Interviewed by Jim Shields
Peter Stroud was born in Kilburn. His first job was as a projection box boy at the Prince of Wales Cinema (ABC), Harrow Road when he was fourteen. He went on to the Odeon, Kensal Rise where he returned in 1949 after National Service. Having become frustrated with the lack of promotion opportunities at Rank Theatres, in 1951 he went to Pinewood where he became Chief projectionist at Theatre Three, and later for many years was the Chief of Theatre Seven.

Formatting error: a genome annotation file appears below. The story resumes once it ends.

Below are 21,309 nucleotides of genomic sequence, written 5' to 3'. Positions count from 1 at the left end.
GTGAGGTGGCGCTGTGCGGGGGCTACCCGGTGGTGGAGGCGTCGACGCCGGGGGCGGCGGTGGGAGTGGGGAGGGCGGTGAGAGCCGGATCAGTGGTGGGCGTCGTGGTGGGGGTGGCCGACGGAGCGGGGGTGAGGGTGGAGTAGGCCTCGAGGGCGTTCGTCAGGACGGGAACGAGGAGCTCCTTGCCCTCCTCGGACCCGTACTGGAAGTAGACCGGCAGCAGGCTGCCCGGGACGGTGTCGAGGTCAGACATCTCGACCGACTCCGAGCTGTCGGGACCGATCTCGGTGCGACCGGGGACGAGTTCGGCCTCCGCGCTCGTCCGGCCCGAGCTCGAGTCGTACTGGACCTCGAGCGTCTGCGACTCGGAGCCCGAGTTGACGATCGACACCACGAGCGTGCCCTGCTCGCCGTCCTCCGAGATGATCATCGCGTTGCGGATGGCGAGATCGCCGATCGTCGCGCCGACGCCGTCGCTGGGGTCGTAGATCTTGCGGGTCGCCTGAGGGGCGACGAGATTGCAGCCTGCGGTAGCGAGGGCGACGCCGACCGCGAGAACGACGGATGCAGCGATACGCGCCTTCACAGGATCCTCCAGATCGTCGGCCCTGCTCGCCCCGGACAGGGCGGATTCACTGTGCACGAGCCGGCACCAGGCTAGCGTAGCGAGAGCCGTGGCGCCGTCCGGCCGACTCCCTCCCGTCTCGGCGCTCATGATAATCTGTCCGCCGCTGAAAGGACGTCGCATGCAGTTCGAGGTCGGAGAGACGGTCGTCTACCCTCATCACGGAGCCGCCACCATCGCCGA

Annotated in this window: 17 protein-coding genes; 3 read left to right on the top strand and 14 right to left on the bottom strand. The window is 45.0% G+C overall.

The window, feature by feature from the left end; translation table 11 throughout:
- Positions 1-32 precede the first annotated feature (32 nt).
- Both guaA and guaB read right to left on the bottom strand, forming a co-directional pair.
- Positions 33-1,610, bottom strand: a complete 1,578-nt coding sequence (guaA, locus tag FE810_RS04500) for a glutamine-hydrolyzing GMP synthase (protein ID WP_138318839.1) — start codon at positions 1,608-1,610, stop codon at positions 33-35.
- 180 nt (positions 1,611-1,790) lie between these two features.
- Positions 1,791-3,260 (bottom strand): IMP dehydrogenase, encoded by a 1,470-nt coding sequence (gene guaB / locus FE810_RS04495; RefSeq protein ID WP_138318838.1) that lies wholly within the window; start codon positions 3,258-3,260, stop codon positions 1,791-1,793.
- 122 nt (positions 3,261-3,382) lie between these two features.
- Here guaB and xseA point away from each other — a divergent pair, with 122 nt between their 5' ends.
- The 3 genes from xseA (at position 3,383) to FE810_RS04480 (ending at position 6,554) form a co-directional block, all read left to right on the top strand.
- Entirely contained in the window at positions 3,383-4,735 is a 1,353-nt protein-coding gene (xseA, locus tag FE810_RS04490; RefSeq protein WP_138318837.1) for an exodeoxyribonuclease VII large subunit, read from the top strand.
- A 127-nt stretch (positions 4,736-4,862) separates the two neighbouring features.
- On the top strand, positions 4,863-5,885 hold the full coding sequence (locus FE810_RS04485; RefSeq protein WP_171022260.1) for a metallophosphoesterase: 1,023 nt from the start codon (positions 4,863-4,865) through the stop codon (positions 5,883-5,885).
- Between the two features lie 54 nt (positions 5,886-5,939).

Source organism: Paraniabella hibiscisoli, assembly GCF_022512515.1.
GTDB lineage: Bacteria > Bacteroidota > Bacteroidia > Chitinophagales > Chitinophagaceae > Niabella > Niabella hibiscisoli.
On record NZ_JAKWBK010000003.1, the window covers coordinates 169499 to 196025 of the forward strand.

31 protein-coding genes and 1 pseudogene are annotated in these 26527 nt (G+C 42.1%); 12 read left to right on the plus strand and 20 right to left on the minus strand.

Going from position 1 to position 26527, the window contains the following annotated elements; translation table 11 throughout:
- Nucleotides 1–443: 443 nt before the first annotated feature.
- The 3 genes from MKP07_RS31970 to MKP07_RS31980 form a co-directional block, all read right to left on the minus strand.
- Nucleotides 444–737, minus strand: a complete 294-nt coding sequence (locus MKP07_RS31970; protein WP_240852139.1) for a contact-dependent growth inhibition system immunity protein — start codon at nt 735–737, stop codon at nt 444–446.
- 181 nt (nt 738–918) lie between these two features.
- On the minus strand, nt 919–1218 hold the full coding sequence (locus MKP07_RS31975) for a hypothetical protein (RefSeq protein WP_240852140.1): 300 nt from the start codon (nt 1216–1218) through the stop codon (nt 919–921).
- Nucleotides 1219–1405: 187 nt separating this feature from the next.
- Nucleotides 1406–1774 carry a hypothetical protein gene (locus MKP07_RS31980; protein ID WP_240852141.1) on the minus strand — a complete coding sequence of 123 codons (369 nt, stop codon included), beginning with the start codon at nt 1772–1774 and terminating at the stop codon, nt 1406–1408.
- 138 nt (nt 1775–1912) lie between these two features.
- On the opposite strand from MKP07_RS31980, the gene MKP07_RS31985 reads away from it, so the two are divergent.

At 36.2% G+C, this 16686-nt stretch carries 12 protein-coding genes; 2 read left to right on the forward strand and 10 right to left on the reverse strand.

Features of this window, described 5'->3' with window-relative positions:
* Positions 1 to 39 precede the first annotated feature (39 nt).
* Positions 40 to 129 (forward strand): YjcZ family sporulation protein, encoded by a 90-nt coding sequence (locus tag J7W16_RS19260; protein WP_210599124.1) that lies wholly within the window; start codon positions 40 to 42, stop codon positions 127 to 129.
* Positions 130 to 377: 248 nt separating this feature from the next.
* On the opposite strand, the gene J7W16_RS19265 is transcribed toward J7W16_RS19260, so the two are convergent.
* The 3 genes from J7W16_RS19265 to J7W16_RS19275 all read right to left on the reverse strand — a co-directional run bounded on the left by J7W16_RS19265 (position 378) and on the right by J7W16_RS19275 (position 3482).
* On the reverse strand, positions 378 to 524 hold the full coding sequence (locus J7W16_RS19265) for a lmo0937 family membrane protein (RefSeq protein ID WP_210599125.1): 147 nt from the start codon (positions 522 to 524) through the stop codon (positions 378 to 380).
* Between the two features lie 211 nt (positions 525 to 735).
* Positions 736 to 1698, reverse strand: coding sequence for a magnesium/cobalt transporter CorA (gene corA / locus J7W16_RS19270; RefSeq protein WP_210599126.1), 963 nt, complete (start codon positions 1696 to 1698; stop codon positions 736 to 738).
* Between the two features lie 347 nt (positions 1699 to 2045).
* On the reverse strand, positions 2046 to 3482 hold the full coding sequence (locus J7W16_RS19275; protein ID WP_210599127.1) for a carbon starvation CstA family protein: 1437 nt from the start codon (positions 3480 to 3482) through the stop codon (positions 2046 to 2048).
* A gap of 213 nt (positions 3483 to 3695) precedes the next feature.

In this interview, conducted by Jim Shields shortly before Stroud’s retirement in 1993, he talks in detail about his early days in the projection box. He remembers the Wartime newsreel-crossover system which meant that newsreels had to be shared between Gaumont and Odeon cinemas, he discusses the fraught relationship between operators and managers, the average personnel in the projection box during the 1940s and 50s and the atmosphere in the box. He discusses different boxes in cinemas in London, and also in the theatres at Pinewood. He talks about the difficulty of projecting rough-cuts with separate sound-tracks for directors at Pinewood, and about his rare encounters with directors (particularly Kubrick). The interview is a fascinating insight into an aspect of the industry which is rarely discussed.